Not to be confused with its embattled neighbour to the east, the Democratic Republic of the Congo, the Republic of the Congo offers the same magnificent wilderness, the same mighty river, but with less political instability, making it a far more desirable travel destination. The northern rainforests are virtually uninhabited, or rather, are uninhabitable because of the dense undergrowth and vast swampland. A whopping 85 percent of the population reside in and between the capital of Brazzaville and Pointe Noire, only 332 miles (534km) apart, and these are the main areas that foreigners visit.
While the Republic does not have a developed tourist industry, having recently emerged from six years of civil war, there is still plenty to do in the Congo. The Odzala-Kokoua National Park is one of the largest in Africa and revered for its conservation of forest elephants and western gorilla. Brazzaville is located right on the banks of the Congo River and is a popular launch point for white water rafting expeditions which take advantage of the river's exciting rapids. Down the rail line, in and around the coastal town of Pointe Noire, one can savour the warm, if somewhat narrow, beaches of the Atlantic Ocean while visiting the museums in Diosso Gorge and the nearby Tchimpounga Chimpanzee Rehabilitation Centre.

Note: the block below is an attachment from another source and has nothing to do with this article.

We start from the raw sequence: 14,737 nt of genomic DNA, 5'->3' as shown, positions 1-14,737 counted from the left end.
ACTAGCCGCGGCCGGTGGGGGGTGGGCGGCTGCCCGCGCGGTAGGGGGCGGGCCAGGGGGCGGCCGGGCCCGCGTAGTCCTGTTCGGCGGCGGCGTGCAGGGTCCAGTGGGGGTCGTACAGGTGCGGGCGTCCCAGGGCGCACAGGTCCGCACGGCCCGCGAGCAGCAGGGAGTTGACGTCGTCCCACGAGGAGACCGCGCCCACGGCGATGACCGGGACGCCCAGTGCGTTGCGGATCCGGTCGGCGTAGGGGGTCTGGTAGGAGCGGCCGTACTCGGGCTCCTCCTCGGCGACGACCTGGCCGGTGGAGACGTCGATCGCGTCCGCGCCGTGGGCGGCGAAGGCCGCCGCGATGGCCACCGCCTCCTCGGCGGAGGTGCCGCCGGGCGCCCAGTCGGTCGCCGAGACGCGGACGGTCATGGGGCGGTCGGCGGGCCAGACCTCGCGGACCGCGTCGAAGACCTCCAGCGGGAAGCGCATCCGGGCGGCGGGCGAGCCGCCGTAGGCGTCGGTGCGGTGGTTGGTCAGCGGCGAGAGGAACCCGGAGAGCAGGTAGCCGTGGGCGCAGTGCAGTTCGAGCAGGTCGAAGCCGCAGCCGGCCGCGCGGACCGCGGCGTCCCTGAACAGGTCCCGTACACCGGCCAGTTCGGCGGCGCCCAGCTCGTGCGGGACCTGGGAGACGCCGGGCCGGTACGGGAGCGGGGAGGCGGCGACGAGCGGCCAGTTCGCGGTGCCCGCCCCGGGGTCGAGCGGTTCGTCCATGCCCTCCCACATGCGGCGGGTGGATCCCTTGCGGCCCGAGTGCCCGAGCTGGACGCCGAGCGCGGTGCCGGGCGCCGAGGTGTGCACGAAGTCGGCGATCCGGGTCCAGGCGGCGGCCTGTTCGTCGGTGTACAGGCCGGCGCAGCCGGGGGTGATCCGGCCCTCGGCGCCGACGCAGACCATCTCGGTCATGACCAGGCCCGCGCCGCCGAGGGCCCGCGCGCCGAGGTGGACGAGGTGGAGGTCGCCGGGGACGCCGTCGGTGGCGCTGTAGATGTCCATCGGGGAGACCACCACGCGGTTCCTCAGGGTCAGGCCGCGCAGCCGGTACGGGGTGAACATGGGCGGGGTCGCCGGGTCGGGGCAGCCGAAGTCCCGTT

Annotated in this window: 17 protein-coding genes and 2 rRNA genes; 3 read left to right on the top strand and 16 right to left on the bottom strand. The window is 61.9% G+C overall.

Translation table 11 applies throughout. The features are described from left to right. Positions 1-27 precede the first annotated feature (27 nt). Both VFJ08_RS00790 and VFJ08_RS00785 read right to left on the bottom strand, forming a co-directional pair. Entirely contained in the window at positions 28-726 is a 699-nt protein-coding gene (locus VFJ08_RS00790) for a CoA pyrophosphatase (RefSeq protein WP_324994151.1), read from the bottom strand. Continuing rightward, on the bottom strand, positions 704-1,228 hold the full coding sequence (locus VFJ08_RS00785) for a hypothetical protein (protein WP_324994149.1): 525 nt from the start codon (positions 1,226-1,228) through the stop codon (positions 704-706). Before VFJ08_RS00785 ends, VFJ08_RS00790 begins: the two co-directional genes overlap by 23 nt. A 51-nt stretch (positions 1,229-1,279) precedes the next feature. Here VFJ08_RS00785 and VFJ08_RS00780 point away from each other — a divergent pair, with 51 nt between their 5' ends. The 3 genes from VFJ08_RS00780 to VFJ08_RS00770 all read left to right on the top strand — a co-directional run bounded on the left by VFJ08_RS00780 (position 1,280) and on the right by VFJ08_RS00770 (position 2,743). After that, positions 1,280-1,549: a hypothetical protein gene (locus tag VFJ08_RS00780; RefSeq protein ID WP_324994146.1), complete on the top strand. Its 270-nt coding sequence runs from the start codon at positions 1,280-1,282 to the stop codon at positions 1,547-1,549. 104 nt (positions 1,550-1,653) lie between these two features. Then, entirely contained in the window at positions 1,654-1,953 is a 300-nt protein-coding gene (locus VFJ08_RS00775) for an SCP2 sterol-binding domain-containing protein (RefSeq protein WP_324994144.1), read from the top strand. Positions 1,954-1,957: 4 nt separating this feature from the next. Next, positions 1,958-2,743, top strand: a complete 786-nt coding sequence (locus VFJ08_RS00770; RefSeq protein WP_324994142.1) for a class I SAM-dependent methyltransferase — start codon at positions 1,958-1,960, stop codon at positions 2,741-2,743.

Since the peace accord in 2003, the Republic of Congo has been fairly quiet, although there are a few regions in the country which are best avoided, and sometimes conflict in the Democratic Republic of Congo spills over into the Republic of Congo. Although not known as a popular tourist destination, the Congo is an exciting and worthwhile country to explore for those with a taste for adventure and a desire to get off the beaten path.
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